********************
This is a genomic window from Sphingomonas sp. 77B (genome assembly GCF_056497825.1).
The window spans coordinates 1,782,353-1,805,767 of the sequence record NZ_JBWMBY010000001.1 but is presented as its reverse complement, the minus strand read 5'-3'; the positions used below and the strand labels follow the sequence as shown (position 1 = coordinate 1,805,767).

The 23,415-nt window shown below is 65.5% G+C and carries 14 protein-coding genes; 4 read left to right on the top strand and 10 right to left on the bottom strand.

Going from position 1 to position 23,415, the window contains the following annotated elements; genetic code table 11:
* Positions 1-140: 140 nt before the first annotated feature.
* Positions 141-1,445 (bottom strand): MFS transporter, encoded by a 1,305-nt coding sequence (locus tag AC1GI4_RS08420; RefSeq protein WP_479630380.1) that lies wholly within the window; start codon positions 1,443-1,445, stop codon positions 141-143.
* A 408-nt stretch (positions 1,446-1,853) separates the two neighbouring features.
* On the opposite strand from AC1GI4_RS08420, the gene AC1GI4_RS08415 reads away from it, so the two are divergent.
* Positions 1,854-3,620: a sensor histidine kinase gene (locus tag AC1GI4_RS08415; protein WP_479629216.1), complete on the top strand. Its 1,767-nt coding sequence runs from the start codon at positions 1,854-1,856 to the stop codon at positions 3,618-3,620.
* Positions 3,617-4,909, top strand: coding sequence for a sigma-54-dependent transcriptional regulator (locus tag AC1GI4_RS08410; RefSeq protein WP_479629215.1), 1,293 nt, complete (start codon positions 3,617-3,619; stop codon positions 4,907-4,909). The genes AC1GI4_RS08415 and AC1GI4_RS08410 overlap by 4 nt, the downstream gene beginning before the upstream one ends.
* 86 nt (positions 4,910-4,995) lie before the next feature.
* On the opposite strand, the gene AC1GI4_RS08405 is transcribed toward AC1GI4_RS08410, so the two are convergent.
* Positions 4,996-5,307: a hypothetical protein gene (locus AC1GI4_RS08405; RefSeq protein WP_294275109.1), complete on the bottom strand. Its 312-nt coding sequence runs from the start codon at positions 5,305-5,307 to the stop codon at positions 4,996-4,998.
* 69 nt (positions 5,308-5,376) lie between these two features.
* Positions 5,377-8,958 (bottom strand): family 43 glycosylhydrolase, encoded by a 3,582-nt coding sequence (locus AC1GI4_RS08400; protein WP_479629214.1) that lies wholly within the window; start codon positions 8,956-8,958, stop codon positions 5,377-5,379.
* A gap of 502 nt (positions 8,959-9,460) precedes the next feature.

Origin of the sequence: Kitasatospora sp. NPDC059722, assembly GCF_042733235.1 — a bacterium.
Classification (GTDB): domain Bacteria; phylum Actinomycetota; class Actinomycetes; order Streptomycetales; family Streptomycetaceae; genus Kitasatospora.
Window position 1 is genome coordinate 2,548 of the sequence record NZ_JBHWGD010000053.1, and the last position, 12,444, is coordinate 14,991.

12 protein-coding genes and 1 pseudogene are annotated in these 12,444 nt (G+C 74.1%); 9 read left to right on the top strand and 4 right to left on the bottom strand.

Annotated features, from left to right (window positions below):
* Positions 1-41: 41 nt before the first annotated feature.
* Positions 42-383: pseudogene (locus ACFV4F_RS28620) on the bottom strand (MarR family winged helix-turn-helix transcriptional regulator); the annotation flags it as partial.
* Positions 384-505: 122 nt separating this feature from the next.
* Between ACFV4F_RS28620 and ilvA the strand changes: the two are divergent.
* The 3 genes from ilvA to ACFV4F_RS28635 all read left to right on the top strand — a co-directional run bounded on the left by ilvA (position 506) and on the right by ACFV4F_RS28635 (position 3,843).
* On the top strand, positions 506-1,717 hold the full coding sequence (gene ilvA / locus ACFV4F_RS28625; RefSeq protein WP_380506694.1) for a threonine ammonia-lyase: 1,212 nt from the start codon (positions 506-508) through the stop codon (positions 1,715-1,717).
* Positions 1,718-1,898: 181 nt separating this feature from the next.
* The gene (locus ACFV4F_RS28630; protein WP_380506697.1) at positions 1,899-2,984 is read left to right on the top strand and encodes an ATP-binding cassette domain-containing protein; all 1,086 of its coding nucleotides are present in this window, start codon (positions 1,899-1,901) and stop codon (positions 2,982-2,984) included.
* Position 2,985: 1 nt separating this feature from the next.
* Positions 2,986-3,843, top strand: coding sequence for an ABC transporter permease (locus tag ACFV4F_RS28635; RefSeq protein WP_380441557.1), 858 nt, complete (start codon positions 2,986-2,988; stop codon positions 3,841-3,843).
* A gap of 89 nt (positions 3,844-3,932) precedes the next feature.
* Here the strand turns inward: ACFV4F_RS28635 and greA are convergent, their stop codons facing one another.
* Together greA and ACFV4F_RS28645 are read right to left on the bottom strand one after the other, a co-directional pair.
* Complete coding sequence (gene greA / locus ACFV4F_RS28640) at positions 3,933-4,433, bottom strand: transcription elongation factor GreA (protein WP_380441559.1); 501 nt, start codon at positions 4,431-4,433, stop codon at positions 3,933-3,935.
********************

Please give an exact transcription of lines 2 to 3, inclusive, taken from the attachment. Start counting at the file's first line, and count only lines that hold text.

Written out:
The window spans coordinates 1,782,353-1,805,767 of the sequence record NZ_JBWMBY010000001.1 but is presented as its reverse complement, the minus strand read 5'-3'; the positions used below and the strand labels follow the sequence as shown (position 1 = coordinate 1,805,767).

The 23,415-nt window shown below is 65.5% G+C and carries 14 protein-coding genes; 4 read left to right on the top strand and 10 right to left on the bottom strand.